M and BT had a contract but agreed that pricing would be determined by the DG but M was unhappy with his decision and sought to overturn it based on Wednesbury unreasonableness under ordinary proceedings (not JR), saying that DG had misinterpreted certain terms in BT’s licence. HL held that this was NOT an abuse of process (!) even though no contractual or other private law issue existed between M and DG, the latter’s decision impacted on the private law relationship (i.e. contract) between M and BT.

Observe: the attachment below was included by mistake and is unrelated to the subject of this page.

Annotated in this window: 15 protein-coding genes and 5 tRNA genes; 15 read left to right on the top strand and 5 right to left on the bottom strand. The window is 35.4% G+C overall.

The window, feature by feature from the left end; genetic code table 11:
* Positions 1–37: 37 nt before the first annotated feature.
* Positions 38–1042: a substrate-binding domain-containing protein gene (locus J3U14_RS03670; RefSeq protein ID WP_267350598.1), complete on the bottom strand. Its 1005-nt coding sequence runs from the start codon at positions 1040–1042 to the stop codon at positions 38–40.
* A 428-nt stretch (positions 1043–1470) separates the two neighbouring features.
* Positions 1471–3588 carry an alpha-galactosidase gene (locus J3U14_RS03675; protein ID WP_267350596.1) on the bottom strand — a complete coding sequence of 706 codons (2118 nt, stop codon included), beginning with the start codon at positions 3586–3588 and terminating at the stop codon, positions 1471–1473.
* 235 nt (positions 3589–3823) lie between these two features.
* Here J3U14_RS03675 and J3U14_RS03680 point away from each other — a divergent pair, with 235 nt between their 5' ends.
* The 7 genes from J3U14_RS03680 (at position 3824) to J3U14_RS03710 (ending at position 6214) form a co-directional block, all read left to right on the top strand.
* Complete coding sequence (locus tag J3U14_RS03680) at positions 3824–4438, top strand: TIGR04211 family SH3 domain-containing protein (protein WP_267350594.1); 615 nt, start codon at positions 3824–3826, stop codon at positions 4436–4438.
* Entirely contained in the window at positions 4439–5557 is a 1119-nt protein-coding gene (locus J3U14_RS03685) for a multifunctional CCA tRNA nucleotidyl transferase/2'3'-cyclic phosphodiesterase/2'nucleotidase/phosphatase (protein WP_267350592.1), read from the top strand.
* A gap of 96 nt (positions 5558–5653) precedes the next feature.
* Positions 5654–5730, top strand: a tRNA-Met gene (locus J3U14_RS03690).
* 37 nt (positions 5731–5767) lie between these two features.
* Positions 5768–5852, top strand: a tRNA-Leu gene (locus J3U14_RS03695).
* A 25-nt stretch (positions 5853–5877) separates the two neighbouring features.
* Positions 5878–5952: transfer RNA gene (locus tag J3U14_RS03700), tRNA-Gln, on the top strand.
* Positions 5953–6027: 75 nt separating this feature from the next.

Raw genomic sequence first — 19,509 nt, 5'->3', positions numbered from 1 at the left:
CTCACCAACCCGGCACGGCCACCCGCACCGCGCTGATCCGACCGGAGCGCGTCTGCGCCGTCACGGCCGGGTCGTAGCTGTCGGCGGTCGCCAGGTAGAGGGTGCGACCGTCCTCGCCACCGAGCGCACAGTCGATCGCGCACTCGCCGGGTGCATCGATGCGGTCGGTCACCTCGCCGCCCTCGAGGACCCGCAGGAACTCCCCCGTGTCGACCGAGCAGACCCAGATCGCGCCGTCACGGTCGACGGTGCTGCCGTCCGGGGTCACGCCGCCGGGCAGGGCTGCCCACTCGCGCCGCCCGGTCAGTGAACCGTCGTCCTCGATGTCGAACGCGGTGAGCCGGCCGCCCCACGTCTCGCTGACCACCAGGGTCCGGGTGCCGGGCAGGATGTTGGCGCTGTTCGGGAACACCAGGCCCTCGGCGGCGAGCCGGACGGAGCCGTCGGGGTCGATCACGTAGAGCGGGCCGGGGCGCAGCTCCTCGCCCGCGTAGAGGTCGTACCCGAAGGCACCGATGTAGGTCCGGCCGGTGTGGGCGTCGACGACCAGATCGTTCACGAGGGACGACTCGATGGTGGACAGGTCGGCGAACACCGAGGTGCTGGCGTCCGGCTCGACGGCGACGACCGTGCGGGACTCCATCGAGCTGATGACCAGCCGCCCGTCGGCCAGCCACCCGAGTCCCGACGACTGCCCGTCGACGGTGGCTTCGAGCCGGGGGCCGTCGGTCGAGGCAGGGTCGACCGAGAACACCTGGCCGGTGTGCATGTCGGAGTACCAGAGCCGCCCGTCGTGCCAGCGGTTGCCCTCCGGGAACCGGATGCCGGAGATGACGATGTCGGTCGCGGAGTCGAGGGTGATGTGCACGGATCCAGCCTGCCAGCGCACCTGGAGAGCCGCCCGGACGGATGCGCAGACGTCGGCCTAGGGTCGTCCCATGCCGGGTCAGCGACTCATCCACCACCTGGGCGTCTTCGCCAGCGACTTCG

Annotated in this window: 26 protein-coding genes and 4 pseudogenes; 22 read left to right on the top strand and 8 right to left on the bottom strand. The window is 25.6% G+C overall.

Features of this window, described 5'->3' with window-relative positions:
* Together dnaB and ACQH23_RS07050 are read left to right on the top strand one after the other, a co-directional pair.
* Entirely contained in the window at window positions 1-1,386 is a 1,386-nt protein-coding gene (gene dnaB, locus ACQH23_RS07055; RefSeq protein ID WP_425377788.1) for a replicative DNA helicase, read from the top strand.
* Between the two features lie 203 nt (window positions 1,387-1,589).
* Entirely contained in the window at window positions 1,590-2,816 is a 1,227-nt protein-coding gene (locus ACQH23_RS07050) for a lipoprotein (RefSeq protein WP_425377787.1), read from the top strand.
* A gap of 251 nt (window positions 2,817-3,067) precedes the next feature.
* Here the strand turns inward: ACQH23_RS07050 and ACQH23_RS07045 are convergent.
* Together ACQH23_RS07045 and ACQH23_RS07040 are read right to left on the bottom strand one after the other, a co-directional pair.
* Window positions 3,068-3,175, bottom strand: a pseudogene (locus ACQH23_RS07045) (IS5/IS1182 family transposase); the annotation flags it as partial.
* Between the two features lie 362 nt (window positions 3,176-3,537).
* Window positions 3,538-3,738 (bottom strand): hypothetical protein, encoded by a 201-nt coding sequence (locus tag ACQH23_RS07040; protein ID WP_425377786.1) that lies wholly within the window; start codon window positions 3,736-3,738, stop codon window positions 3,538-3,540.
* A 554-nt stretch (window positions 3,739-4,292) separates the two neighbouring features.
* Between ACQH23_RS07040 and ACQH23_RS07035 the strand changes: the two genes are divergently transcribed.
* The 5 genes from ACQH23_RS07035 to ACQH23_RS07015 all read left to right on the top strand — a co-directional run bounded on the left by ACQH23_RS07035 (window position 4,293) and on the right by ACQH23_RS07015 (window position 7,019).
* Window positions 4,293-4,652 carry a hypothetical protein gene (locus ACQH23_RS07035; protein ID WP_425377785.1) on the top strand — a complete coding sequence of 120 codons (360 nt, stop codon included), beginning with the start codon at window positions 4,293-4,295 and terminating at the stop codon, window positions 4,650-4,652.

Lord Slynn: “It is of particular importance, as I see it, to retain some flexibility as the precise limits of what is called “public law” and what is called “private law” are by no means worked out. The experience of other countries seems to show that the working out of this distinction is not always an easy matter. In the absence of a single procedure allowing all remedies — quashing, injunctive and declaratory relief, damages — some flexibility as to the use of different procedures is necessary. It has to be borne in mind that the overriding question is whether the proceedings constitute an abuse of the process of the court.” This effectively concedes the point made by Cane that the dividing line between public and private law is so unclear that it makes little sense to have a strong exclusivity rule.